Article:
Grays River - Columbia Land Trust

Grays River

Seal Slough, a Grays River tributary. Photo by Doug Gorsline
  • Number of Projects:11
  • Acreage: 1687
  • Fact: The historic run of Columbia River chum was estimated to be 1.4 million; over the past 50 years, the average has been just a few thousand per year.
  • Experience: Tides rule this dynamic Columbia River tributary located about 40 miles from the Pacific in Washington State. This water-carved landscape contains some of the area’s last Sitka spruce swamps, as well as farms and small communities.
  • What We’re Doing: Conserving Sitka spruce swamps. Restoring tide-connected wetland habitat for threatened Columbia River salmon and other wildlife. Developing large-scale projects that benefit wildlife and address flood-control issues of neighbors.
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The Big Picture

Located in southwest Washington’s Wahkiakum County, the Grays River twists by farmlands and Sitka spruce swamps before meeting the Columbia at Grays Bay. Columbia Land Trust conserved its first land here in 2000; since then, we’ve conserved and restored numerous tidal wetlands, allowing the river access to its floodplain and providing habitat for salmon, waterfowl, and many other species. One of the places we care for here, along Crazy Johnson Creek, is one of the most important areas for chum salmon in the entire Columbia River basin. During spawning seasons, the creek roils with chum—a rare sight in the Columbia today.

Why It Matters

Complex, multi-storied, and anchored by large trees, Sitka spruce swamps are critical to the health of the Columbia River Estuary. They support food webs, lower water temperature, capture sediment, and absorb floodwater, among other functions. The swamps also provide rearing habitat for the endangered coho, Chinook, chum, and steelhead—whose runs along the Grays River once were legendary. The last 150 years have brought changes, as farming and then the demand for Sitka spruce during World War II led to the Sitka spruce’s rapid decline. The challenge today is how to balance the needs of people who live along the Grays River with the need to care for habitat.

West Fork Grays River
Featured Story

Changes on the Grays

Author and ecologist Robert Michael Pyle offers an introduction to his home waters, the Grays River.

In a time of travel blogs and Instagram influencers, it can feel as if the secret places of the Pacific Northwest have all been shared. Yet, despite being just two hours from Portland and three from Seattle, the Grays River still flows in relative obscurity. The Grays drains a 90,000-acre watershed from the broad emerald valleys of the Willapa Hills to the Columbia River, just 20 miles east of the Pacific Ocean in Southwest Washington. This is timber country—home to a few thousand people…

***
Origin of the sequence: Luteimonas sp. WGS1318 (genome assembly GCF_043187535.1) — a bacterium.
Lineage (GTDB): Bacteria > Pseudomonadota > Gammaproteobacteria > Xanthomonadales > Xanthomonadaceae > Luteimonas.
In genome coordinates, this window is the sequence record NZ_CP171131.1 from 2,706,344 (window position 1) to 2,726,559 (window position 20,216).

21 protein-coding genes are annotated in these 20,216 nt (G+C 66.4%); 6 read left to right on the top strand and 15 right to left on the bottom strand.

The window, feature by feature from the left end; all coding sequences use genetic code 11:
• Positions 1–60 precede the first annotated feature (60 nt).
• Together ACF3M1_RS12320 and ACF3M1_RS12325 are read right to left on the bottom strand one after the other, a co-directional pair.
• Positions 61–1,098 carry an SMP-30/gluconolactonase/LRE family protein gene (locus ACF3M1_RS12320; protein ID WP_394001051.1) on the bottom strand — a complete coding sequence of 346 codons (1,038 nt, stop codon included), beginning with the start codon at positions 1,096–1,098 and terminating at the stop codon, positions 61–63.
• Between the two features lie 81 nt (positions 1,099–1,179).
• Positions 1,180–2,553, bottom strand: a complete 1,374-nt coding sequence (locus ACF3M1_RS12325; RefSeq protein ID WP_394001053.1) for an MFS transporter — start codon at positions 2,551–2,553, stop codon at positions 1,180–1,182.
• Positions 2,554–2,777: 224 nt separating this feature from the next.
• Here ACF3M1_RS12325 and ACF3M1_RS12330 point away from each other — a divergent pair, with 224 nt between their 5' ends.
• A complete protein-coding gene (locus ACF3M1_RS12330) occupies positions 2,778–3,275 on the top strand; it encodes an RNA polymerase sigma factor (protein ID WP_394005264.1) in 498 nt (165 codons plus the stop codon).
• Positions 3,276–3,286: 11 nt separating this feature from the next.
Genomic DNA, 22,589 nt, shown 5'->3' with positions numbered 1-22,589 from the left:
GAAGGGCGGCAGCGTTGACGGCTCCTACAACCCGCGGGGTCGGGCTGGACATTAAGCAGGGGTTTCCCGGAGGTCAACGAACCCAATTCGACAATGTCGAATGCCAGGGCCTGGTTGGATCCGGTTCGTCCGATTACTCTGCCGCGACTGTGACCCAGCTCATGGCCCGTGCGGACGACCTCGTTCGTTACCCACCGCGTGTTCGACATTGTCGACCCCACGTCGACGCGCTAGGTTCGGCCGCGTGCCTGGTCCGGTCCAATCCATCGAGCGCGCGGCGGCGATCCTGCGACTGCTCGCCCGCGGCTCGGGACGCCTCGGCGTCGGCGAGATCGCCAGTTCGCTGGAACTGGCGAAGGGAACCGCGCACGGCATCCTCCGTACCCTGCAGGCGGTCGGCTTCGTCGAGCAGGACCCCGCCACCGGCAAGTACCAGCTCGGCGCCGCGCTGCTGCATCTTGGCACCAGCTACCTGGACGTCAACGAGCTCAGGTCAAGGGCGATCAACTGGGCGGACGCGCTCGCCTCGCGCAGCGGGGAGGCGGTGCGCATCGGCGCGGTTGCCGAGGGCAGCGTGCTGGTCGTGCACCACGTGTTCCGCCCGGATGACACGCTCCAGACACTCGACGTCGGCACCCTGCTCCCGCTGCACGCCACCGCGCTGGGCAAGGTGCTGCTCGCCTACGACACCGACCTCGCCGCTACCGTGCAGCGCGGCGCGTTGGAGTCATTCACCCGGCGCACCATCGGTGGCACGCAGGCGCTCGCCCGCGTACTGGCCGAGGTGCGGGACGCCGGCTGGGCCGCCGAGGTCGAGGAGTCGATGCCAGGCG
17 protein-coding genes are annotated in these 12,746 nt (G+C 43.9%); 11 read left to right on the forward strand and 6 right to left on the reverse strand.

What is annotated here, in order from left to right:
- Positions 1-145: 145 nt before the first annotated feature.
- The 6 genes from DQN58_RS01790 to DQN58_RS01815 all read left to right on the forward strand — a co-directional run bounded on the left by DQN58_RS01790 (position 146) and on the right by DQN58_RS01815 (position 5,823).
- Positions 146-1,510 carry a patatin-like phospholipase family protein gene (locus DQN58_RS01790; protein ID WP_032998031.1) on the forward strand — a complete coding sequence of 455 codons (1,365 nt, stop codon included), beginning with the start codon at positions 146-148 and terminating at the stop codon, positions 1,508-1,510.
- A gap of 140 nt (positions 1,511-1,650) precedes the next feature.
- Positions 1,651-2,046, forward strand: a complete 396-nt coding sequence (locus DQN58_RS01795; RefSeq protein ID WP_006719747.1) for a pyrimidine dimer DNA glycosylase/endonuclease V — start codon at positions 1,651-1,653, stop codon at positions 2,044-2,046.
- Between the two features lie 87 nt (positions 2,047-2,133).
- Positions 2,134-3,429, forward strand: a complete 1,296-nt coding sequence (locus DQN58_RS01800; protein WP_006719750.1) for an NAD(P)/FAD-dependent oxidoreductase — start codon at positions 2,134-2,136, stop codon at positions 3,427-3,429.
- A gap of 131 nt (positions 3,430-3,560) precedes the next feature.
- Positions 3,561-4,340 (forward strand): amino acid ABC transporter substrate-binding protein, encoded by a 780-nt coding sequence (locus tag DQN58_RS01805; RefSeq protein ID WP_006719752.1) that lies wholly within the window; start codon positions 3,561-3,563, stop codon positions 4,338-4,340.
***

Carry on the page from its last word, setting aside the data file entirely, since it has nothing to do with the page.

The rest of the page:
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Updates from the Field
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Answers in the Trees
Understanding the role of Northwest forests in tackling climate change

More and more, we’re reading about how trees can be a solution to climate change. (We wrote about it in the previous issue of Fieldbook, in fact.) The topic has generated a number of questions about what trees can do, what they can’t do, and how we can best go about working with forests as a climate solution strategy. To answer these questions, let’s start with the…

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An Ecosystem at Work
Hundreds of bald eagles swarmed the sky during the most recent smelt run in the Grays River in Wahkiakum County

On a crisp, clear day in Wahkiakum County, Columbia Land Trust steward Austin Tomlinson and his dog Porter hopped into their boat at the Grays River boat launch and started their morning on the water. The pair prepared to head out and meet Land Trust National Area Manager Jeff Malone and the Green Jobs Interns…

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Nature Knows Best
Natural climate solutions represent a key strategy to combat climate change

If you’re reading this, it’s a safe bet that you care about the environment (thank you). It’s also a safe bet that in the process of staying informed about the challenges of pollution, habitat loss, and global climate change, you’ve recently found yourself feeling overwhelmed by the sheer gravity of it all. It seems as…

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